Christie Shary

Traveler's Tales - Cornbraids in Paradise

Cornbraids in Paradise

I had this dream. I was sitting on a powdery white sand beach on the Caribbean island of St. Martin. Palm trees lined its shoreline, swaying with the soothing tradewinds. The sea was a perfect aqua-smooth, clear as the finest crystal. A potpourri of tropical fish swam by, weaving in and out of the coral formations beneath the warm water. I held something I my hand. A Mai Tai? A conch shell? No! It was a small packet of multi-colored beads.

Suddenly, I realized I was not having a dream at all. I really was sitting on the beach. Then I remembered why. A dark-skinned Caribbean woman with abundant breasts and short-cropped hair stood behind me. Her large hands skillfully drew a comb through my sun-bleached hair, forming hexagonal parts running criss-cross over my scalp.

She was the local corn braider. 'Brawds,' as she called them. "Brawd your hair on the beach!" she sang all day to tourist beachgoers as she trampled across the sand, her heavy earrings dangling like chimes.

How could I resist? While I'd seen several tourists sporting braids fastened with colorful breads since my arrival on the island the previous day, I assumed these women had visited the local beauty parlor. But what I didn't know was that it is right on the beach.

What a surprise! Rather than sitting in a sweat-shop filled with buzzing hair dryers, hot combs and the odors of perms and peroxide, in St. Martin the outdoor salon was like a picture postcard, done in shades of blue, white and green. Here my nostrils were filled with the salty scent of the sea, plumeria and hibiscus.

Yes, I would take advantage of her thirty-dollar offer to braid my hair like the locals. Why not?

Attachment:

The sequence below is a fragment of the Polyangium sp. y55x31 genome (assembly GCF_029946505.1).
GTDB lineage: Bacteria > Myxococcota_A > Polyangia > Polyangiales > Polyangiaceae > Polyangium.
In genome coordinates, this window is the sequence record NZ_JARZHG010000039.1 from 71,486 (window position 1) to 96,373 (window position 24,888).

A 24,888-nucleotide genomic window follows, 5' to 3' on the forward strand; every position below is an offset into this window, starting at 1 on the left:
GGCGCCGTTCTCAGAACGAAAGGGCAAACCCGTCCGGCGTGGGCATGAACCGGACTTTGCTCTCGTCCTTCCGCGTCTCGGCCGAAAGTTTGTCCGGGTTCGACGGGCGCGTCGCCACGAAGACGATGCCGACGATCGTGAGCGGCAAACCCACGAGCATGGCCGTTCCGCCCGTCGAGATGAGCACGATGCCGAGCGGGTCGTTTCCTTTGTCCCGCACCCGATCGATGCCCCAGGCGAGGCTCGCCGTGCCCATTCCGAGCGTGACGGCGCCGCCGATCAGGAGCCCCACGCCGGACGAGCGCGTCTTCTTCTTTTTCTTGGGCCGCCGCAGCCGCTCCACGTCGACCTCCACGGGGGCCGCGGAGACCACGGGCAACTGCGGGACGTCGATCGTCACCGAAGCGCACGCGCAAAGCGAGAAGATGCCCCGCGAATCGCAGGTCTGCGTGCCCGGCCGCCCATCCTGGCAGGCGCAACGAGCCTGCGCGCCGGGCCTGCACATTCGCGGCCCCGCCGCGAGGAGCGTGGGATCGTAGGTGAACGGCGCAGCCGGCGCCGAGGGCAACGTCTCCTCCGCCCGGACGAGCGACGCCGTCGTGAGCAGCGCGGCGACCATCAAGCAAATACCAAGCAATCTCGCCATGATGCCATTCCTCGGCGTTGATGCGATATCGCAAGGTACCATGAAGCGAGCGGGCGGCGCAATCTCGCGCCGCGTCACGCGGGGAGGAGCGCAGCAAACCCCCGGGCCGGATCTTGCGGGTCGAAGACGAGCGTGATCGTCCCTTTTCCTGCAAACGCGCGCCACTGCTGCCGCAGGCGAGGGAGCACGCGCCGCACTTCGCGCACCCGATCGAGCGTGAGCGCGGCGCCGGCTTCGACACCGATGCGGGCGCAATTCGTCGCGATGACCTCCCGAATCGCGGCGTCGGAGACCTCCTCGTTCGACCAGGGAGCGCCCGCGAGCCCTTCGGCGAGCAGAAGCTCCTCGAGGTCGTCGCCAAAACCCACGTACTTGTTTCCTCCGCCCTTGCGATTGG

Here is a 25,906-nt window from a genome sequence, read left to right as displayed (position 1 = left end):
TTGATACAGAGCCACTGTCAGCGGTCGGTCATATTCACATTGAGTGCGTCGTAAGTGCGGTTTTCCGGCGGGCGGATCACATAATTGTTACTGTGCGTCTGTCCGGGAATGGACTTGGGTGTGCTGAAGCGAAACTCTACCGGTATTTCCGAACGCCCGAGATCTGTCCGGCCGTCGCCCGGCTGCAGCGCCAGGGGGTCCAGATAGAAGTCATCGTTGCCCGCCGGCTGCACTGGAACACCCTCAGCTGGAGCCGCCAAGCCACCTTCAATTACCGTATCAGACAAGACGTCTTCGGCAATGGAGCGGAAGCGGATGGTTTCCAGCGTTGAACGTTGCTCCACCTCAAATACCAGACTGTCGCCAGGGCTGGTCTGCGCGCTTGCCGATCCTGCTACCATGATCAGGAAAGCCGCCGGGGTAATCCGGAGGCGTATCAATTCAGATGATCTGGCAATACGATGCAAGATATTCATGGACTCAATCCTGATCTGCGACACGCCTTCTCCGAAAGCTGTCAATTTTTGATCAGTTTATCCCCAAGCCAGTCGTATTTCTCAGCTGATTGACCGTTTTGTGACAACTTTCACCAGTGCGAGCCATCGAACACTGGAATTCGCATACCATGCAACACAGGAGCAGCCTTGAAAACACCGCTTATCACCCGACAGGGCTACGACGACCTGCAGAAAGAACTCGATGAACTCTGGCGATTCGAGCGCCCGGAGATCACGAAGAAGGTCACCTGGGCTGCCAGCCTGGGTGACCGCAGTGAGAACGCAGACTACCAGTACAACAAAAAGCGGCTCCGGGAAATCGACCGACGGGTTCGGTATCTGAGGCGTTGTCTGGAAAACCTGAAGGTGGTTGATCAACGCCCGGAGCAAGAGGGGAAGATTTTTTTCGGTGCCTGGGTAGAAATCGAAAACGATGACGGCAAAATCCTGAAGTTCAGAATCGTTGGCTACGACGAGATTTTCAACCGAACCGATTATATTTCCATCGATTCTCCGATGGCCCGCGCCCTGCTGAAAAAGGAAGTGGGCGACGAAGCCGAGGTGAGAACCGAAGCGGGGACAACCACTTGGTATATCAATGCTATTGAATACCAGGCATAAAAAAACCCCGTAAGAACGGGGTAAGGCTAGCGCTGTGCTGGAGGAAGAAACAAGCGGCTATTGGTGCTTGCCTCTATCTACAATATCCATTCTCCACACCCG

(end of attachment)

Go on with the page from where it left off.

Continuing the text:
Although my hair was much finer than that of the Carib women, it was amazing how many braids she was able to do. Laughing at the geometric and intricate patterns on my head, my two boys called me 'the walking maze,' and 'the traveling rainbow,', even 'bead brain.' For at the end of each braid, my hairdresser inserted two plastic beads of different colors, securing them with a tiny piece of aluminum foil, crimped tight.

While all this was taking place, my husband reclined on the beach in front of us, enjoying the bikinis and keeping track of my progress as the weight of the beads became heavier and heavier. Occasionally, I'd hear the camera click as he said he wanted to have an accurate record of the day I had antennas all over my head.

"But it looks good," he added, just as I was about to hurtle the package of beads at him. My hairdresser grinned, patted my head, and withdrew a tiny cracked mirror from her baggy skirt pocket. Timidly, I peeked. Yes, I did look like the locals-at least something like them.

"Can I go in the water?" I asked her.

"You can do anything," she said, stuffing my money in her skirt pocket, at the same time searching for her next patron.

Yet I was sure all the beads would fall out the moment I dipped into the sea. But I was wrong. They clung with the tenacity of octopus tentacles. Just to make sure, I dove under the water, frightening a group of black and yellow angel fish as my braids sprouted out in all directions, like fan-shaped coral. However, the beads remained as if anchored for life.

That evening when I showered, I tried washing my braids. Still they stayed. And my husband was amazed at how quickly I got ready as I only had to dry my bangs.

"Why don't you always wear your hair like that?" he laughed. "Think of all the time you'd save."

"And why don't I get a job in a carnival?" I suggested.

He responded with a hug. "And besides, I like them," he added, studying the braids with his engineering expertise.

Dancing at the outside restaurant that night was fun, except that every time I turned-bang-my braids zapped me in the face. And sleeping was near impossible. It was like having a pile of marbles for a pillow. So during my sleeplessness, I began to wonder if I had done the right thing after all. Was my vacation to be forfeited to insomnia?